Team Takeuchi with the Shift Lexus IS350 debuted at the second round of the '08 Super GT season. Main driver Takuya Kurosawa, son of legendary race car driver Motoharu Kurosawa, and secondary driver Takuto Iguchi were all ready to go, but the car was unable to qualify due to some delays in getting it ready in time. The car returned at Round 3 in Fuji Speedway, where in its debut run qualified 20th with a time of 1'55"243. The race didn't go too well as the car retired due to some trouble. The next round in Sepang will hopefully go better for the Team Takeuchi guys as little gremlins have been worked out.
RV8J naturally aspirated V-8
93mm x 55.16mm (bore x stroke)
24.8mm air restrictors
Carbon roof scoop airbox with panel filter
Straight-through twin exhaust system
Custom racing fuel tank with double high-pressure side-mounted filler valves
Wako's engine oil
Xtrac six-speed sequential transaxle gearbox
AP Racing clutch
Quantum fully adjustable dampers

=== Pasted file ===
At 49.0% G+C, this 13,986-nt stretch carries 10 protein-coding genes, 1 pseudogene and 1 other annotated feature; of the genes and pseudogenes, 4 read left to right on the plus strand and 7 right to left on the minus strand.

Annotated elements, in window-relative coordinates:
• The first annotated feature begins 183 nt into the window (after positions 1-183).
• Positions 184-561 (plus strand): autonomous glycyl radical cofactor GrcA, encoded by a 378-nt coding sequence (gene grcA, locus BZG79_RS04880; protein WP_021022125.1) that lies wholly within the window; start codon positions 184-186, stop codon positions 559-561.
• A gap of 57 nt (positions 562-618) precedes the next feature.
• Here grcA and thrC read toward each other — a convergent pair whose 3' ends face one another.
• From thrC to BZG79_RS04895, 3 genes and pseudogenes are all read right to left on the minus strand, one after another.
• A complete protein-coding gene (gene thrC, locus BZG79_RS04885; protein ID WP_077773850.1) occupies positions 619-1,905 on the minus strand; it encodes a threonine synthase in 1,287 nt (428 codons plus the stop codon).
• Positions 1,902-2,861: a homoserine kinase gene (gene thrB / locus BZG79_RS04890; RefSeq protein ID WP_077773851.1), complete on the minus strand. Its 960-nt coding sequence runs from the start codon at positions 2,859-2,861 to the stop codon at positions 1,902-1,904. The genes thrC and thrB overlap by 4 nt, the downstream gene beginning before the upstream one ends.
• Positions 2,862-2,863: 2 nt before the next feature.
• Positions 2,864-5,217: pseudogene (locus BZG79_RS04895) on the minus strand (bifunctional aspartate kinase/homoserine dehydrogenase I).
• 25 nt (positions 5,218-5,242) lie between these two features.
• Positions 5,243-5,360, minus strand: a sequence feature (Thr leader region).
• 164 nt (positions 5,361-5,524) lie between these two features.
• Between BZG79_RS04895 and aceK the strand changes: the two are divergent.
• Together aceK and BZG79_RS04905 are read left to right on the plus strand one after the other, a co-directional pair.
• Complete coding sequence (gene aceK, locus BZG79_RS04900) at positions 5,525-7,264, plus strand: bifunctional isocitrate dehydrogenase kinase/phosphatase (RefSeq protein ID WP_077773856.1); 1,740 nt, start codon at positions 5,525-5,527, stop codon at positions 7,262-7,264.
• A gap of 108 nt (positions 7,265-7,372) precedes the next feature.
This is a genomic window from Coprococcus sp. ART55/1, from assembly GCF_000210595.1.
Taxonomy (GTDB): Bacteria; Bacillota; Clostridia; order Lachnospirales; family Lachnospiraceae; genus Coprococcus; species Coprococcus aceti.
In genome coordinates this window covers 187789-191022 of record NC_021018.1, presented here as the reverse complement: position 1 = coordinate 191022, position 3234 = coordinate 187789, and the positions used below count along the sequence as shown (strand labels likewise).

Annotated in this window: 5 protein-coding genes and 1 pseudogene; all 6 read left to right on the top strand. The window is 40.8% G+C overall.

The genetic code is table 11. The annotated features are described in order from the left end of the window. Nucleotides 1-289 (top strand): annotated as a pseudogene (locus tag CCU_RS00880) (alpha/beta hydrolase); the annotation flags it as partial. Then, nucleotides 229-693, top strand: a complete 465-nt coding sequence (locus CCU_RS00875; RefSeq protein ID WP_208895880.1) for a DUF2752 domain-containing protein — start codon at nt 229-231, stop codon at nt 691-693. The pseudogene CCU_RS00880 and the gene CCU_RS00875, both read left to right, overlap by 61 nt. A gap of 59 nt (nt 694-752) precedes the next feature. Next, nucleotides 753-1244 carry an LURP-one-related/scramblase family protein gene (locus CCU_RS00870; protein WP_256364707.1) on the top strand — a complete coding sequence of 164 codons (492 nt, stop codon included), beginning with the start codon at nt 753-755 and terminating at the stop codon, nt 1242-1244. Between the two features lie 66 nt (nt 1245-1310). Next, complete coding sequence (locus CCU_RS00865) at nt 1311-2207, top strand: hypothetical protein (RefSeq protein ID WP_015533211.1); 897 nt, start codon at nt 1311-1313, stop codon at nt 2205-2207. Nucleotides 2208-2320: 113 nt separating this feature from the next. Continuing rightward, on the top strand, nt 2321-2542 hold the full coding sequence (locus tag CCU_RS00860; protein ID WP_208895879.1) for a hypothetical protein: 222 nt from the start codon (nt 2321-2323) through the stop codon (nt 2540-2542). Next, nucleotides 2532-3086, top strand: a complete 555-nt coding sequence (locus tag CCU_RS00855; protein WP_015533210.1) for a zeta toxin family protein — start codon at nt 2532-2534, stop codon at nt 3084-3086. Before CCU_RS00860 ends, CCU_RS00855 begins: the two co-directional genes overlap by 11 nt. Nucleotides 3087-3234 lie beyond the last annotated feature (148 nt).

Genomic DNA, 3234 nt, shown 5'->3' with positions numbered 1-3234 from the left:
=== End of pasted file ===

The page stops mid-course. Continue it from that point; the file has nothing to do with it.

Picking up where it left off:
Various combinations of springs
Double wishbone layout with pushrod damper mounts Adjustable antiroll bars
AP Racing six-pot monoblock racing calipers (front)
380mm two-piece slotted rotors (front)
AP Racing four-pot racing calipers (rear)
ø355mm two-piece slotted rotors (rear)
Single nut hubs
11Jx18 Tan-ei-sya single nut racing wheels
280/710R18 Kumho Ecsta racing slicks/intermediate/wets
Fully custom Super GT GT300 class compliant carbon-fiber body
Adjustable GT wing
Fully bespoke mid-engine layout with transaxle
Tubular front chassis and subframe with pushrod mounted dampers
Tubular rear transaxle based chassis
Air jack system
Separated cockpit from engine room
Fully custom carbon racing interior/dash/center console
Recaro carbon-Kevlar racing bucket seat
Sparco racing steering wheel
Panasonic Strada LCD monitor with rearview camera